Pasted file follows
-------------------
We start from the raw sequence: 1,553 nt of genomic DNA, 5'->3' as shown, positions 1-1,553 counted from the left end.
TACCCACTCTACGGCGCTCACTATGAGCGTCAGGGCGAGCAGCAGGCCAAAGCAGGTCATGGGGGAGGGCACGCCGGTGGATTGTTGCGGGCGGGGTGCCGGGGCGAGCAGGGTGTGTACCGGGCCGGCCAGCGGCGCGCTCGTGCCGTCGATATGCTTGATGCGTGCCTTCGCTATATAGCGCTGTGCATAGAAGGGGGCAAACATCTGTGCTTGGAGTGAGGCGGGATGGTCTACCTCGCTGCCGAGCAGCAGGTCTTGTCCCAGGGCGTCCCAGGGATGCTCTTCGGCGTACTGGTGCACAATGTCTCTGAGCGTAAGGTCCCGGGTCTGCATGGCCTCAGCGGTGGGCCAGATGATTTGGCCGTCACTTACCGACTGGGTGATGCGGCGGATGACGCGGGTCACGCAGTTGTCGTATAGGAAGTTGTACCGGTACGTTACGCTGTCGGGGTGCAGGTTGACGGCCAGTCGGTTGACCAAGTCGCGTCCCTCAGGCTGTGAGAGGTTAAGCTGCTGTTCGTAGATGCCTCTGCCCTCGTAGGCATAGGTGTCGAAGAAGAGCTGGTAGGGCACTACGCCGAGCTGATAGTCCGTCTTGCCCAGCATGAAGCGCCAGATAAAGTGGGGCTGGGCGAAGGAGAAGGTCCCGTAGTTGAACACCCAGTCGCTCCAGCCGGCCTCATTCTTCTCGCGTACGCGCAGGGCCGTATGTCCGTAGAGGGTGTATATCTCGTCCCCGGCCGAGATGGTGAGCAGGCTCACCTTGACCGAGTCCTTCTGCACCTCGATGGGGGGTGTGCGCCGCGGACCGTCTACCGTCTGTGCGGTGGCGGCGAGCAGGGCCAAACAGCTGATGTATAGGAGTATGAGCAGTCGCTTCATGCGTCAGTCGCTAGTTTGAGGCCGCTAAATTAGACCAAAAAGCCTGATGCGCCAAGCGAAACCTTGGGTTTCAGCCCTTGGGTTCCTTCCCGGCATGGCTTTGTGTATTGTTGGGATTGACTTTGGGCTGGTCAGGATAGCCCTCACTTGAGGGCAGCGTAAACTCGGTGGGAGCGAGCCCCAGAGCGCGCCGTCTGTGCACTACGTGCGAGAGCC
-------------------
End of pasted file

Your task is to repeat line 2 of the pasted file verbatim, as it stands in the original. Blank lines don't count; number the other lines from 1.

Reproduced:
TACCCACTCTACGGCGCTCACTATGAGCGTCAGGGCGAGCAGCAGGCCAAAGCAGGTCATGGGGGAGGGCACGCCGGTGGATTGTTGCGGGCGGGGTGCCGGGGCGAGCAGGGTGTGTACCGGGCCGGCCAGCGGCGCGCTCGTGCCGTCGATATGCTTGATGCGTGCCTTCGCTATATAGCGCTGTGCATAGAAGGGGGCAAACATCTGTGCTTGGAGTGAGGCGGGATGGTCTACCTCGCTGCCGAGCAGCAGGTCTTGTCCCAGGGCGTCCCAGGGATGCTCTTCGGCGTACTGGTGCACAATGTCTCTGAGCGTAAGGTCCCGGGTCTGCATGGCCTCAGCGGTGGGCCAGATGATTTGGCCGTCACTTACCGACTGGGTGATGCGGCGGATGACGCGGGTCACGCAGTTGTCGTATAGGAAGTTGTACCGGTACGTTACGCTGTCGGGGTGCAGGTTGACGGCCAGTCGGTTGACCAAGTCGCGTCCCTCAGGCTGTGAGAGGTTAAGCTGCTGTTCGTAGATGCCTCTGCCCTCGTAGGCATAGGTGTCGAAGAAGAGCTGGTAGGGCACTACGCCGAGCTGATAGTCCGTCTTGCCCAGCATGAAGCGCCAGATAAAGTGGGGCTGGGCGAAGGAGAAGGTCCCGTAGTTGAACACCCAGTCGCTCCAGCCGGCCTCATTCTTCTCGCGTACGCGCAGGGCCGTATGTCCGTAGAGGGTGTATATCTCGTCCCCGGCCGAGATGGTGAGCAGGCTCACCTTGACCGAGTCCTTCTGCACCTCGATGGGGGGTGTGCGCCGCGGACCGTCTACCGTCTGTGCGGTGGCGGCGAGCAGGGCCAAACAGCTGATGTATAGGAGTATGAGCAGTCGCTTCATGCGTCAGTCGCTAGTTTGAGGCCGCTAAATTAGACCAAAAAGCCTGATGCGCCAAGCGAAACCTTGGGTTTCAGCCCTTGGGTTCCTTCCCGGCATGGCTTTGTGTATTGTTGGGATTGACTTTGGGCTGGTCAGGATAGCCCTCACTTGAGGGCAGCGTAAACTCGGTGGGAGCGAGCCCCAGAGCGCGCCGTCTGTGCACTACGTGCGAGAGCC